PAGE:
Late last month we had a nine-hour power outage at our western Iowa farm home during a thunder snowstorm with heavy wet snow and high winds.  Everyone in snow country has stories of electric power outages.  

Farm and ranch people experience these events frequently and possibly cope better than people in metropolitan areas, or think we do.

Many stories are about suffering.  There are serious tragedies, such as the thousands of cattle, sheep and some horses that died in Winter Storm Atlas in early October last year, mainly in western South Dakota.

There also are tongue-in-cheek stories about how farmers fended off terrible blizzards and plowed through snow drifts to get to town to complain about the weather–and to see who made it first to the coffee shop.  And we all know blizzards and state basketball tournaments occur simultaneously.

Farm people are more likely than town folks to keep their appointments with me in the consulting office when the weather is bad.  Most farmers have 4-wheel-drive vehicles, the “know-how” and equipment to clear roadways, and a strong desire to keep agreed-upon commitments.

We don’t have an electric generator like many farmers–especially those with livestock–rely on for back-up.

Marilyn frequently urges me to buy and install one.  I gave my word that I would look into the matter so she would feel safer.

The longest power outage I remember is the five days we were without electricity during the Halloween 1991 ice and snow storm that crippled two-thirds of the U.S.  I was gone for most of it.

After harvest, two brothers and I went on a “sibling-bonding” trip to Yellowstone National Park for four days before it closed officially on October 31 and to fish the Snake River in nearby Idaho.  Upon meeting at the Salt Lake City airport, we rented a 4-wheel-drive vehicle and drove in treacherous snow and cold to Mack’s Inn near West Yellowstone.

A family friend gave permission for us to stay at her summer cabin near the Henry’s Fork of the Snake River where it emerges as an artesian spring large enough to meet the water needs of 300,000 people even before it flows several miles to the Snake River.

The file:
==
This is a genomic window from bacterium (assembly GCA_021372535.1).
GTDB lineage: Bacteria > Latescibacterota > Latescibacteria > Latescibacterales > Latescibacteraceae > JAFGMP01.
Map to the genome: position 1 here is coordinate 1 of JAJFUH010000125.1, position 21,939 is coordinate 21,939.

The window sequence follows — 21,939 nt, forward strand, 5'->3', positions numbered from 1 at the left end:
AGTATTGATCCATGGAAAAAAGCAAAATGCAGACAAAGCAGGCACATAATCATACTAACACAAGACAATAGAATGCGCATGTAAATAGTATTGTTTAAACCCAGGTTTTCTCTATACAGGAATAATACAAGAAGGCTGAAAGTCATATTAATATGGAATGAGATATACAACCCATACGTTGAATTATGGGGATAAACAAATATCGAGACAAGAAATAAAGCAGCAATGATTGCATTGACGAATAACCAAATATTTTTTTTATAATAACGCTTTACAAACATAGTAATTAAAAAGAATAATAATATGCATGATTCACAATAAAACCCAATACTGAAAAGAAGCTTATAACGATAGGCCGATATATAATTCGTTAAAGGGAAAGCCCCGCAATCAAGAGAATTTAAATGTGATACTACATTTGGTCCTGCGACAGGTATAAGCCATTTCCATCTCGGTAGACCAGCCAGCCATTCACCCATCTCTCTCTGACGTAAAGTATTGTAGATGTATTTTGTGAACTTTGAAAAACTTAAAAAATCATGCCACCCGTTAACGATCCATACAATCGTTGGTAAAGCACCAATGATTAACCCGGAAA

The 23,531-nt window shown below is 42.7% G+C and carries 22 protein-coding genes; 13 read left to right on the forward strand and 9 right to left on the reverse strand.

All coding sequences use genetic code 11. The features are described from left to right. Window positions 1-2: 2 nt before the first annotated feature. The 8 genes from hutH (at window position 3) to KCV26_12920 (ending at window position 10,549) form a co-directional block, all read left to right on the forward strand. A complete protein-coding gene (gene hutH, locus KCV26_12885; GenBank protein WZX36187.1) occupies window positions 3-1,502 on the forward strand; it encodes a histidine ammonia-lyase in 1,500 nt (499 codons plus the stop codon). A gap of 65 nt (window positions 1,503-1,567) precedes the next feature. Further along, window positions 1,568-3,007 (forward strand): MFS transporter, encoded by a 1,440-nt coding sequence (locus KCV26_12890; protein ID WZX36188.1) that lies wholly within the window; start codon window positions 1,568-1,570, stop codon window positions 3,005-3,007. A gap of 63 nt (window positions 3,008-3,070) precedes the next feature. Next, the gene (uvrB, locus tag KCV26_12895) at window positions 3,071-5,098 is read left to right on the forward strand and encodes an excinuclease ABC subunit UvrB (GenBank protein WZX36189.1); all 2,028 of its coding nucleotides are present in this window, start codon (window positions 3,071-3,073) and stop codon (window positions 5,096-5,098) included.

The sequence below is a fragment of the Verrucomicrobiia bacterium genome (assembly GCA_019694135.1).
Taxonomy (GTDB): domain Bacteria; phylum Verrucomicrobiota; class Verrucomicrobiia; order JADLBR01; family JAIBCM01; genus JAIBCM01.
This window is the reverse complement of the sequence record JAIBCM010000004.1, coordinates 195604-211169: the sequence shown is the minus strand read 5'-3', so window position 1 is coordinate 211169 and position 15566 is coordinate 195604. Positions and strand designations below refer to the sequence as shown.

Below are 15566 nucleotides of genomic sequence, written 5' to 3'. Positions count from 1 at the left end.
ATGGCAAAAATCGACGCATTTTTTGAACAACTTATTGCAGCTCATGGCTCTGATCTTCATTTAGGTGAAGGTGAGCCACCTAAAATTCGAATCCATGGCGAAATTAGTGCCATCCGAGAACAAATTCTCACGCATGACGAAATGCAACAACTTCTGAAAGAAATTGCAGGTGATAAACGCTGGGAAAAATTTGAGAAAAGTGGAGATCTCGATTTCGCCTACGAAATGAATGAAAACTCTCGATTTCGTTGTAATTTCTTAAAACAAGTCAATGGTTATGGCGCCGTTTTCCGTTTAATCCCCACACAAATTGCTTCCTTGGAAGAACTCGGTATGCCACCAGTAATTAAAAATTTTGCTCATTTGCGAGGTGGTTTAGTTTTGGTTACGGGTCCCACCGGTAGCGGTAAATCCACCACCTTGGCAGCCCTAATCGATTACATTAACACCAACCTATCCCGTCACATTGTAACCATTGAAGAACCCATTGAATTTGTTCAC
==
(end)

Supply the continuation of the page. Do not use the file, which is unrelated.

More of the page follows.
We couldn’t drive to the cabin because of eight-foot-high drifts but we hiked in a half mile and found it occupied by a very cold chipmunk.

We opted to rent a cabin close by Mack’s Inn and had to keep the water trickling to prevent the pipes from freezing.  The warmest the outside temperature reached during our entire trip was -17 F. 

The first two days we snowshoed a quarter mile through deep snow to the renowned trout stream, the “Henry’s Fork.”  We caught abundant trout but had to keep our fly-fishing rods and hands in the river water to keep them from freezing.

Then we spent two days in the parts of Yellowstone National Park we could reach by driving our vehicle.  Except for one brave couple on their honeymoon, we never saw another person. 

We were the only human witnesses as Old Faithful spouted and drove the elk and bison from lying on the nearby warm rock surface around the orifice of the geyser as it blew.

Meanwhile back in Iowa, Marilyn, our two children and a hired hand were coping without electricity by switching over to a rural community water system and allowing the water to trickle continuously so the livestock waterers wouldn’t freeze.  Marilyn and the kids kept the fireplace burning with its built-in system to heat the house. 

When we constructed our home four years earlier we installed a system to draw air from the crawlspace under the house to circulate around the hot fire-place box and to disperse it around the main portion of our house.  We also installed a wood-burning cook-stove in the kitchen that they used to prepare meals and heat the kitchen. 

Neighbors with a generator invited Marilyn and the kids over, but it was more for companionship than comfort.  The coldest temperature reached anywhere in our house during the five-day siege was 48 F. 

How much better this was than what pioneer families endured as they settled rural America and Canada!  During our recent nine-hour powerless episode, Marilyn and I sat in our rocking chairs in front of the fireplace, talked at length and ate supper prepared on our cook-stove.  We recalled how we made our entire Christmas dinner on the wood-burning range a few years back when we were without electric power over the holiday. 

We explored discussion topics we don’t usually consider when we eat supper at the table.  We lit candles for light.  It was fun.

At bedtime we slept harder than we had for quite a while.  We won’t suffer if we have another power outage. 

But I will make sure we have a generator soon that we too can rely on if necessary, even though I must say it was pleasant without electricity for a while.